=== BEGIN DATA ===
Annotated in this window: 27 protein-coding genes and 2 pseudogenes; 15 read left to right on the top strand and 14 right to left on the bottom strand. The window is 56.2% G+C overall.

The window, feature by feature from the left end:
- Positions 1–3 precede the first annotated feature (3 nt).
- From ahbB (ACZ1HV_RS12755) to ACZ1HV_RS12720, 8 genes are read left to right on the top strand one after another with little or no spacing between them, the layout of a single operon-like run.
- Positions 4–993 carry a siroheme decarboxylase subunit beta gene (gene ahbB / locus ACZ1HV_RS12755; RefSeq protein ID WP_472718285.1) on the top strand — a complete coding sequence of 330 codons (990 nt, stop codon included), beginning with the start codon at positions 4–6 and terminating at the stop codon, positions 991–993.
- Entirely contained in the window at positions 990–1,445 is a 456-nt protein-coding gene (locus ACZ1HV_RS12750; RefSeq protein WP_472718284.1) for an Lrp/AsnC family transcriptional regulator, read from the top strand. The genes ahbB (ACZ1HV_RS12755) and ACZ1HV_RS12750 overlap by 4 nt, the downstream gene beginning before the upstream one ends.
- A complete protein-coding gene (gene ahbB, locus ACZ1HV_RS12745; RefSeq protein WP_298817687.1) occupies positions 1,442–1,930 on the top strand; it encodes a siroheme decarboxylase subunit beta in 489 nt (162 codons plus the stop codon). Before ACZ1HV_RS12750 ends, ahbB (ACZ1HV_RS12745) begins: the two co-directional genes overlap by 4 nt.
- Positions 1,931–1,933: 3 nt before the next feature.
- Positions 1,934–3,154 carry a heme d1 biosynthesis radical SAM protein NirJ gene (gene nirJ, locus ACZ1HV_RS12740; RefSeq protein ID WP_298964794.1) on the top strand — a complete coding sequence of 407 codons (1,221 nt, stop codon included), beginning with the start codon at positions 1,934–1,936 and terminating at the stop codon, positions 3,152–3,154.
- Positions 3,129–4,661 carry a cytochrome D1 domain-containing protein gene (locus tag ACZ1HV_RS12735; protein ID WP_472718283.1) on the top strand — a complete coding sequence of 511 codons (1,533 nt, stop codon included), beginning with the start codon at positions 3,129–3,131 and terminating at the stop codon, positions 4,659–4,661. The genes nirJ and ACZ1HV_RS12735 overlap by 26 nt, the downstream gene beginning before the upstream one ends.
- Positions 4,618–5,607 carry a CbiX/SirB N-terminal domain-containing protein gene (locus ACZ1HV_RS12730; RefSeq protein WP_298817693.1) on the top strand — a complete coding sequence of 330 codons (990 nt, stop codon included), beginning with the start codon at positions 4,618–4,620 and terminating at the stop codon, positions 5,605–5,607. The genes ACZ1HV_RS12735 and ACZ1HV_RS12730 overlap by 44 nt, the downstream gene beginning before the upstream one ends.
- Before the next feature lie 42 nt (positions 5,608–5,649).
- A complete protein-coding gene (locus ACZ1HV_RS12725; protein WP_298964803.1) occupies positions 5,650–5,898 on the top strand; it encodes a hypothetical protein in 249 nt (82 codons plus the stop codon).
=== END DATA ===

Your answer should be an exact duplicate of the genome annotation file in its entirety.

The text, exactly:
Annotated in this window: 27 protein-coding genes and 2 pseudogenes; 15 read left to right on the top strand and 14 right to left on the bottom strand. The window is 56.2% G+C overall.

The window, feature by feature from the left end:
- Positions 1–3 precede the first annotated feature (3 nt).
- From ahbB (ACZ1HV_RS12755) to ACZ1HV_RS12720, 8 genes are read left to right on the top strand one after another with little or no spacing between them, the layout of a single operon-like run.
- Positions 4–993 carry a siroheme decarboxylase subunit beta gene (gene ahbB / locus ACZ1HV_RS12755; RefSeq protein ID WP_472718285.1) on the top strand — a complete coding sequence of 330 codons (990 nt, stop codon included), beginning with the start codon at positions 4–6 and terminating at the stop codon, positions 991–993.
- Entirely contained in the window at positions 990–1,445 is a 456-nt protein-coding gene (locus ACZ1HV_RS12750; RefSeq protein WP_472718284.1) for an Lrp/AsnC family transcriptional regulator, read from the top strand. The genes ahbB (ACZ1HV_RS12755) and ACZ1HV_RS12750 overlap by 4 nt, the downstream gene beginning before the upstream one ends.
- A complete protein-coding gene (gene ahbB, locus ACZ1HV_RS12745; RefSeq protein WP_298817687.1) occupies positions 1,442–1,930 on the top strand; it encodes a siroheme decarboxylase subunit beta in 489 nt (162 codons plus the stop codon). Before ACZ1HV_RS12750 ends, ahbB (ACZ1HV_RS12745) begins: the two co-directional genes overlap by 4 nt.
- Positions 1,931–1,933: 3 nt before the next feature.
- Positions 1,934–3,154 carry a heme d1 biosynthesis radical SAM protein NirJ gene (gene nirJ, locus ACZ1HV_RS12740; RefSeq protein ID WP_298964794.1) on the top strand — a complete coding sequence of 407 codons (1,221 nt, stop codon included), beginning with the start codon at positions 1,934–1,936 and terminating at the stop codon, positions 3,152–3,154.
- Positions 3,129–4,661 carry a cytochrome D1 domain-containing protein gene (locus tag ACZ1HV_RS12735; protein ID WP_472718283.1) on the top strand — a complete coding sequence of 511 codons (1,533 nt, stop codon included), beginning with the start codon at positions 3,129–3,131 and terminating at the stop codon, positions 4,659–4,661. The genes nirJ and ACZ1HV_RS12735 overlap by 26 nt, the downstream gene beginning before the upstream one ends.
- Positions 4,618–5,607 carry a CbiX/SirB N-terminal domain-containing protein gene (locus ACZ1HV_RS12730; RefSeq protein WP_298817693.1) on the top strand — a complete coding sequence of 330 codons (990 nt, stop codon included), beginning with the start codon at positions 4,618–4,620 and terminating at the stop codon, positions 5,605–5,607. The genes ACZ1HV_RS12735 and ACZ1HV_RS12730 overlap by 44 nt, the downstream gene beginning before the upstream one ends.
- Before the next feature lie 42 nt (positions 5,608–5,649).
- A complete protein-coding gene (locus ACZ1HV_RS12725; protein WP_298964803.1) occupies positions 5,650–5,898 on the top strand; it encodes a hypothetical protein in 249 nt (82 codons plus the stop codon).